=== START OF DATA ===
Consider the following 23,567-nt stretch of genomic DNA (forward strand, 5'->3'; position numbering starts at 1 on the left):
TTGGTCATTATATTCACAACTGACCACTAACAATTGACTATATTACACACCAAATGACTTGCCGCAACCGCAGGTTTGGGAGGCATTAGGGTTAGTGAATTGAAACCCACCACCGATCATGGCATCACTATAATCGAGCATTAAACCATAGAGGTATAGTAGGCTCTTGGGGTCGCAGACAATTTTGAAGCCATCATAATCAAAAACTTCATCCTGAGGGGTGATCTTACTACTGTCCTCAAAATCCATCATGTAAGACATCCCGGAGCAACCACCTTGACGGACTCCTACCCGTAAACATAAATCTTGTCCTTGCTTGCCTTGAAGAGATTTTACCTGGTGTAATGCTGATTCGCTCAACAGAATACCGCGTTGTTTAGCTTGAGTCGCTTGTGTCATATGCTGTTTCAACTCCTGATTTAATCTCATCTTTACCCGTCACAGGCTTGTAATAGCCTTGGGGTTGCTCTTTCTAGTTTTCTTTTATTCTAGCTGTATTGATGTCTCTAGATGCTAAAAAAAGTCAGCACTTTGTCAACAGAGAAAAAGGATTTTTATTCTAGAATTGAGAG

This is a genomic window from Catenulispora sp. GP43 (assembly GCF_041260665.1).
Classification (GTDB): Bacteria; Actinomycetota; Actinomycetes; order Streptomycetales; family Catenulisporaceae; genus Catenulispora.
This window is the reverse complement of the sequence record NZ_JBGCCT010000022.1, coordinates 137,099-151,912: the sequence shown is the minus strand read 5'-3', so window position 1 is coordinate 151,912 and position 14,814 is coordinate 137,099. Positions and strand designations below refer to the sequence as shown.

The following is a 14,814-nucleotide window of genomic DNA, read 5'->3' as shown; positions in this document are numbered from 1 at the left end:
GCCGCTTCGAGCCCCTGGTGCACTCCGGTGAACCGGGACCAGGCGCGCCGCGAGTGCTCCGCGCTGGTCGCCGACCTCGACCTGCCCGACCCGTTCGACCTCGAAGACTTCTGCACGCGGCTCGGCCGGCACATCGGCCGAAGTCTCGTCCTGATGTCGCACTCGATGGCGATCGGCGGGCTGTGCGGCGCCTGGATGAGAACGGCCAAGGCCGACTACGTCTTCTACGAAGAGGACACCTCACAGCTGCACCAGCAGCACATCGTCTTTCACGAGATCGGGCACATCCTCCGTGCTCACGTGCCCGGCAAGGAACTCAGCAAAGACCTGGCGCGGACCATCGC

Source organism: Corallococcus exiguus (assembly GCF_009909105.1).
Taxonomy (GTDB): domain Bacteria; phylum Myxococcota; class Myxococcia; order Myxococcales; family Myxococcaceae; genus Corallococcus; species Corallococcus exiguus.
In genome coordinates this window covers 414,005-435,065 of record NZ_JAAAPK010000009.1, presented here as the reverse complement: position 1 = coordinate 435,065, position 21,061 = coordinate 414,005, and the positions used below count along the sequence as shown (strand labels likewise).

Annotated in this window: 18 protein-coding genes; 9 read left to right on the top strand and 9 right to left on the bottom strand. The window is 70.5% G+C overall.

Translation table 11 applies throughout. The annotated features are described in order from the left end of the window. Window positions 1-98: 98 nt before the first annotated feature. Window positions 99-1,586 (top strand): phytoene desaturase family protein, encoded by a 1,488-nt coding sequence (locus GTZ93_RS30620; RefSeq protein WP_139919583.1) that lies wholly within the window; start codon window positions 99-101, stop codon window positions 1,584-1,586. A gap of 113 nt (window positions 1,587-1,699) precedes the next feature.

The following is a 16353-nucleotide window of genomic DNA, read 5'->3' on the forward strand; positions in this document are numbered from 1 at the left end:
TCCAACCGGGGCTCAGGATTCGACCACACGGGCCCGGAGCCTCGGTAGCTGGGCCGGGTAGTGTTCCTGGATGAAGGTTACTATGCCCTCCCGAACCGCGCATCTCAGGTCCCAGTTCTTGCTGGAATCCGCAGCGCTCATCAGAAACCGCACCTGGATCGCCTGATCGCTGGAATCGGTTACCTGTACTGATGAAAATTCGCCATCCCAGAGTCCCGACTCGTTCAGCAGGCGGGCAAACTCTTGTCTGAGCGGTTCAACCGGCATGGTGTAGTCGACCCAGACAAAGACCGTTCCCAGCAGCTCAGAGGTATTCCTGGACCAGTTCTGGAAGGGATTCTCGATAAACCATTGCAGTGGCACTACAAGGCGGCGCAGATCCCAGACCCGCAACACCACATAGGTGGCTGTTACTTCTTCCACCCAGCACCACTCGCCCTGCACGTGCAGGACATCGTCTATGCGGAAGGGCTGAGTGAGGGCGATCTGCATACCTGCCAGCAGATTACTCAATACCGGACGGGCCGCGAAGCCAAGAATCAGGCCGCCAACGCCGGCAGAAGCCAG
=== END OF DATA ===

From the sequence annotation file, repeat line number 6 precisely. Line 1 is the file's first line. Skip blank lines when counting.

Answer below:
The following is a 14,814-nucleotide window of genomic DNA, read 5'->3' as shown; positions in this document are numbered from 1 at the left end: